Removing a Wall to Open Up the Kitchen Pass-Through
Although a pass-through was once a popular feature in the kitchen, today the small hole-in-the-wall tends to
Used to hand dishes in and out of the kitchen, the pass-through (also called a serving hatch) belongs to an
era when kitchens were more closed-off, utilitarian, and used almost exclusively for cooking.
But in modern kitchens, where everyone gathers together and cooking, serving, and eating all happen in the
same place, the small serving hatch often feels incongruous and outdated.
That’s how Iowa homeowner Amber felt when she decided to open up and modernize her space, starting by
removing the kitchen pass-through. While planning the kitchen remodel, Amber had the idea to remove the
pass-through and remove the upper cabinets, leaving a real kitchen peninsula:
But after working more with her CliqStudios designer Amy Amman, Amber took her idea one step further.
She rotated and moved the base cabinets into the middle of the room, turning the peninsula into a focal
Of course, removing the wall meant losing a row of upper-cabinets. But surprisingly, Amber didn’t lose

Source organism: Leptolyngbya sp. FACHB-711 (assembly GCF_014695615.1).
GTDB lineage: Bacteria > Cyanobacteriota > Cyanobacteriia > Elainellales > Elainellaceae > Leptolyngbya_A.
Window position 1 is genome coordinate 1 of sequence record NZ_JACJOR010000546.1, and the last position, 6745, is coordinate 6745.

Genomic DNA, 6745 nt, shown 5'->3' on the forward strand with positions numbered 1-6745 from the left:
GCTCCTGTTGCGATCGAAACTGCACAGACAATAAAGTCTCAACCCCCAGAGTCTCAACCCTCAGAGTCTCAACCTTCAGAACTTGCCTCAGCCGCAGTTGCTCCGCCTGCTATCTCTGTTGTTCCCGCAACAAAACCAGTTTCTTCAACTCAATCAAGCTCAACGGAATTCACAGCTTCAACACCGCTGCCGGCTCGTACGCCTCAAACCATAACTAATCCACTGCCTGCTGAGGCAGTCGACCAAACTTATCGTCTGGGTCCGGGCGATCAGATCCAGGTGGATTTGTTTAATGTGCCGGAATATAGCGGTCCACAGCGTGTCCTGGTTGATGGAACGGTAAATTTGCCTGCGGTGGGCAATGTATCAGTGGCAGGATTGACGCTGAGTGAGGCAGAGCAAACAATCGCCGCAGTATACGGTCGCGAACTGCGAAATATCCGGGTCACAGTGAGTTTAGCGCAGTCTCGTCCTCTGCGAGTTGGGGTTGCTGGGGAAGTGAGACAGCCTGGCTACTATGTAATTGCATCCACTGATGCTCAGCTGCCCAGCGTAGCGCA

storage space. Her designer Amy helped her make up for the lost storage by incorporating more usable space
on her lower cabinets, taller upper cabinetry, and efficient features such as a wastebasket pull-out and corner lazy susan
Modernizing her farmhouse kitchen, Amber installed new white stone countertops, dark hardwood floors, and a
With decorations such as a rustic wood dining table and a tin utensil bucket, said designer Amy, the new
space retains some of the “country-feel” of the previous space. On the other hand, removing the busy
beadboard cabinets and replacing them with Shaker-style doors makes the space feel cleaner and more urban.
“She lightened, brightened and modernized the whole thing,” Amy said.